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NFL Draft Scouting Report: Tyrell Crosby, OL, Oregon

NFL Draft Scouting Report: Tyrell Crosby, OL, Oregon

Tyrell Crosby - Oregon

 

Position: OL

Height: 6’5”

Weight: 309

Year: Senior

Hometown: Henderson, NV

Experience: 3-Year Starter

 

Measurables:

40yd dash: 5.23s

Broad jump: 105 in.

Vertical: 30 in.

3-cone: 7.89s

20yd. Shuttle: 4.77s

Bench Press: 17 reps

 

Career Notes:

To call Crosby a “3-Year Starter” is admittedly a bit misleading, because he never started three full seasons, but he also earned the starting job in each of his four years at Oregon. As a true freshman, injury opened up a spot on the line at tackle that he didn’t relinquish for the final six games of the season.

In his 2015 return as a sophomore, he started in twelve of thirteen games for the Ducks. He did end up playing a majority of the plays in the game he did not start against Arizona State. In that season, he logged more snaps than anyone on the Ducks offense, coming in at almost 1100 plays.

Junior year proved to be a tough one for Crosby. The volume of plays appears to have worn on the big man as he suffered injuries that sidelined him for all but two games.

After waiting nearly a year to play, Crosby finally started a complete thirteen game season for Oregon as a senior in 2017. While he was not showered with national acclaim, his peers recognized his impact by awarding him Pac-12 offensive lineman of the year—an award which is voted on by Pac-12 defensive linemen.

 

Injury Report:

A foot injury kept Crosby out of the season opener in 2016. Two games later, it was aggravated and kept him out of the rest of the season. He did not have any foot issues in 2017.

 

Career Stats: https://www.sports-reference.com/cfb/players/tyrell-crosby-1.html

 

Analysis:

Run Blocking 3.0/5.0: Crosby had powerful hands and a thick base to knock defenders off their position every single snap. When his hands didn’t land squarely, his strength changed pursuit angles of even the largest linemen he faced. His first step was not very speedy and he was occasionally beaten to the inside by linemen with average quickness, especially when down-blocking for a pulling guard. He anticipated defenders’ angles well and would consistently find linebackers and defensive backs at the second level. Oregon’s confusing pre-snap motions and zone run scheme allowed a lot of support for the developing tackle. He was often an asset in sealing off defenders for a rotation of one-cut running backs. He showed that he could enforce his will against flexible edge defenders and bullish interior linemen alike, although that ability was not consistent enough to call it a habit.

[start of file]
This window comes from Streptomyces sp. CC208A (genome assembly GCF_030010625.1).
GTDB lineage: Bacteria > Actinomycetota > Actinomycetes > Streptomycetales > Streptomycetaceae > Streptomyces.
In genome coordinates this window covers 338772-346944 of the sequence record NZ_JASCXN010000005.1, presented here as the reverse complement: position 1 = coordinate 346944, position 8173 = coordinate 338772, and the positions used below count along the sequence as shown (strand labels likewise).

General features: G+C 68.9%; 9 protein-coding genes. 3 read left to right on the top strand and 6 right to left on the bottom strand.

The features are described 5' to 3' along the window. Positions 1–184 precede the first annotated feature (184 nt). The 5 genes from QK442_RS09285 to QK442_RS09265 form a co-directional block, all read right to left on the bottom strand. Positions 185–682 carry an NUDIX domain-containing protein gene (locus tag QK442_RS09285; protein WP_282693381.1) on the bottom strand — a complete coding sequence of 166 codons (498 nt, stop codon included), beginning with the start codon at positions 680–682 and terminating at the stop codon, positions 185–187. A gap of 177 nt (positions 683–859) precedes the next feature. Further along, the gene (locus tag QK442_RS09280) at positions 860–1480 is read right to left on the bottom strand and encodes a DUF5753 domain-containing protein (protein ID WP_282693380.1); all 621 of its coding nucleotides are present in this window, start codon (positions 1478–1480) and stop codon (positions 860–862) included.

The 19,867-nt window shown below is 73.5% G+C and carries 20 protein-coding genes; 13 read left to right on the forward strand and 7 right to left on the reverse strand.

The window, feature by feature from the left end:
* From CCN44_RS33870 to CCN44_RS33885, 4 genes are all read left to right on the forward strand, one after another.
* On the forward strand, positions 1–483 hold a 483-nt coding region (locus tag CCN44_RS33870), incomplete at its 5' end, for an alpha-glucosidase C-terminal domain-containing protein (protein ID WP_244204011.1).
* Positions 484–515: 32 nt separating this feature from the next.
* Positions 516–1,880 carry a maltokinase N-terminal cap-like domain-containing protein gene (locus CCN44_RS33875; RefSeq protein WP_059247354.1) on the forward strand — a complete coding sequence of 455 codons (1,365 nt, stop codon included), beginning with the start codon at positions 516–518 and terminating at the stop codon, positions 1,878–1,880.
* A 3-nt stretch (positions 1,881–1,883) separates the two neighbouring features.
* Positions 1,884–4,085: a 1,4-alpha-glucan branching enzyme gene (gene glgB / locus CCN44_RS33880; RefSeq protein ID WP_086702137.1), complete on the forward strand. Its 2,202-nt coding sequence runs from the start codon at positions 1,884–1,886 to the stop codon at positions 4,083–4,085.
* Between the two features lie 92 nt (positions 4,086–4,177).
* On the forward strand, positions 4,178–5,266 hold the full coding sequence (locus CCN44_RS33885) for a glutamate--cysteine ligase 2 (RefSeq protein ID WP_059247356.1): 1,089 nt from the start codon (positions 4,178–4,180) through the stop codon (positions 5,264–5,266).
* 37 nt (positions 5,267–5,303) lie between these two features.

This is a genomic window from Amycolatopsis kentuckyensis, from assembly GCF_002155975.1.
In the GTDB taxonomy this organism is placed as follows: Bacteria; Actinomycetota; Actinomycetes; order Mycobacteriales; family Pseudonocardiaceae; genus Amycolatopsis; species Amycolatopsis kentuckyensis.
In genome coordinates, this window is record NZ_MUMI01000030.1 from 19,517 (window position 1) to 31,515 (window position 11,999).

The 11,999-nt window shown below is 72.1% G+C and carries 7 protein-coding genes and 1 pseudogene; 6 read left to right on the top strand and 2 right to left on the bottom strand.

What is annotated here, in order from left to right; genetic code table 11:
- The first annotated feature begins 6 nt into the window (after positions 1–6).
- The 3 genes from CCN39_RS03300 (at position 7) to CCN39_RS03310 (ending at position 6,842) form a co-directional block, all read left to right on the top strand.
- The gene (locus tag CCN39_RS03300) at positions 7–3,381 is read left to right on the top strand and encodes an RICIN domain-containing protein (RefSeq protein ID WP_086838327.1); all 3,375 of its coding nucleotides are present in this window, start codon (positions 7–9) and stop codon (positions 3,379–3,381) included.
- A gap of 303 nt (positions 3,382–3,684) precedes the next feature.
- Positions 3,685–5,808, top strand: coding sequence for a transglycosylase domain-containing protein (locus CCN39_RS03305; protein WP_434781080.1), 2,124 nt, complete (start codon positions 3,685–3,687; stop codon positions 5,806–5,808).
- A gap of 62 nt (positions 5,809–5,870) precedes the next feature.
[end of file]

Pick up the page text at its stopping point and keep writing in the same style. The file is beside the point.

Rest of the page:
Pass Protection 4.0/5.0: Whether he was taking on an edge defender from a wide split or switching assignments on a twist, Crosby maintained poise. He set up consistently guarding the inside and adjusted more widely in his backpedal as defenders pushed outside. Crosby’s patience likely had to do with the trust he had in his power and precision. His handfighting minimized the area of contact that defenders could grab onto for leverage. He was largely a steady presence on the Oregon offensive line, but he did have technical and mental lapses that left the quarterback vulnerable to pressures and hits. His athleticism left a bit to be desired, as speed rushers could get past him. He did have the power to shove away speed rushers who beat him to the edge.

Agility 2.0/5.0: Crosby was flexible and strong so he looked quicker than he was at times because his effectiveness as a blocker overshadowed his lack of quickness. This subpar agility became a problem when he had to pull and occasionally when he had to block down for pulling teammates, as mentioned before. His anticipation and sheer size compensated for a lack of speed on screen plays as he cleared out defenders with position and power rather than precision and burst.

Summary: Crosby proved to be a premier offensive lineman in an active spread offense despite lacking the athleticism of a Connor Williams. Often, the Ducks’ offensive scheme did Crosby a lot of favors, minimizing his dearth of agility with constant chip blocks to force pass rushers straight ahead at him. In the run, he saw plenty of double team looks that allowed him to seal defenders off with his power and cleanly move to the second level to cut off linebackers and safeties. When he was asked to handle defensive linemen one-on-one, he rarely disappointed. Pro Football Focus only had him allowing a handful of pressures in 2017 and no sacks.

Overall Grade 3.0/5.0

 

If drafted by the Packers:

Crosby is a solid backup at tackle and an even better fit at guard right now for Green Bay’s offense. He becomes an option in the second round if the Packers trade down and end up with an extra pick on Day 2. With questions in the space between Corey Linsley and the tackles, Crosby is a safe pick. The Packers’ rush offense would ask a lot less of Crosby in terms of pulling, even with a switch to guard. The lack of complexity in blocking schemes would, however, put more responsibility on Crosby to handle his own assignments more often. For the Packers run game to work, playside guards often have to take out a second level defender after sealing a double team. The Ducks’ offense allowed Crosby to showcase that ability a few times every game at tackle. He has a good foundation of strength, flexibility, and footwork. Where he needs to improve his consistent hand placement. Even as he develops technically, his strength and balance could cover up mistakes early in his career and keep him on the field early in his career.

 

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